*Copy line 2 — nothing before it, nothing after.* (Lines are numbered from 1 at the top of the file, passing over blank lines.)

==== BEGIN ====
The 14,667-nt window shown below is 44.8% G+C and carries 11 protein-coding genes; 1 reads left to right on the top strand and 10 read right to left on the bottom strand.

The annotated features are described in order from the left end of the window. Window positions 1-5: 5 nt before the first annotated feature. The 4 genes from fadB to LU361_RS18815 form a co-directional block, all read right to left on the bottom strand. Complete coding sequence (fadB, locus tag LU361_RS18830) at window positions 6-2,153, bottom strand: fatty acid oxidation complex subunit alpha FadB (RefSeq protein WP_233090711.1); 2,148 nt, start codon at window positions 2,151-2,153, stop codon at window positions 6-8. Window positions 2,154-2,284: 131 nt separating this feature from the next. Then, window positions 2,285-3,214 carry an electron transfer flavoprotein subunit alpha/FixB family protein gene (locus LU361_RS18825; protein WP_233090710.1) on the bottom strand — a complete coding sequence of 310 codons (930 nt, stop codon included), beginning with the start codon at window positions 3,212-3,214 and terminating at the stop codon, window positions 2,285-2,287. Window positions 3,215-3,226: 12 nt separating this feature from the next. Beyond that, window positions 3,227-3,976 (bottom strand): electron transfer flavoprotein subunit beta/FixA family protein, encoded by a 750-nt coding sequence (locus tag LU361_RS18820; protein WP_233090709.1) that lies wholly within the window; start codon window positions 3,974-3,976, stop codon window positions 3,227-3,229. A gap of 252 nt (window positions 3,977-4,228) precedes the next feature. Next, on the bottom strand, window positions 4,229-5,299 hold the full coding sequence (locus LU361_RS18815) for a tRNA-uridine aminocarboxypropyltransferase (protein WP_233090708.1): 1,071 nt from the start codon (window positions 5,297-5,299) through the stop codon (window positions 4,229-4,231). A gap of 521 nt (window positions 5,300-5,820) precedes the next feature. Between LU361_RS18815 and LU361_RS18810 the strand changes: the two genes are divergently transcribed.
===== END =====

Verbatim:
The annotated features are described in order from the left end of the window. Window positions 1-5: 5 nt before the first annotated feature. The 4 genes from fadB to LU361_RS18815 form a co-directional block, all read right to left on the bottom strand. Complete coding sequence (fadB, locus tag LU361_RS18830) at window positions 6-2,153, bottom strand: fatty acid oxidation complex subunit alpha FadB (RefSeq protein WP_233090711.1); 2,148 nt, start codon at window positions 2,151-2,153, stop codon at window positions 6-8. Window positions 2,154-2,284: 131 nt separating this feature from the next. Then, window positions 2,285-3,214 carry an electron transfer flavoprotein subunit alpha/FixB family protein gene (locus LU361_RS18825; protein WP_233090710.1) on the bottom strand — a complete coding sequence of 310 codons (930 nt, stop codon included), beginning with the start codon at window positions 3,212-3,214 and terminating at the stop codon, window positions 2,285-2,287. Window positions 3,215-3,226: 12 nt separating this feature from the next. Beyond that, window positions 3,227-3,976 (bottom strand): electron transfer flavoprotein subunit beta/FixA family protein, encoded by a 750-nt coding sequence (locus tag LU361_RS18820; protein WP_233090709.1) that lies wholly within the window; start codon window positions 3,974-3,976, stop codon window positions 3,227-3,229. A gap of 252 nt (window positions 3,977-4,228) precedes the next feature. Next, on the bottom strand, window positions 4,229-5,299 hold the full coding sequence (locus LU361_RS18815) for a tRNA-uridine aminocarboxypropyltransferase (protein WP_233090708.1): 1,071 nt from the start codon (window positions 5,297-5,299) through the stop codon (window positions 4,229-4,231). A gap of 521 nt (window positions 5,300-5,820) precedes the next feature. Between LU361_RS18815 and LU361_RS18810 the strand changes: the two genes are divergently transcribed.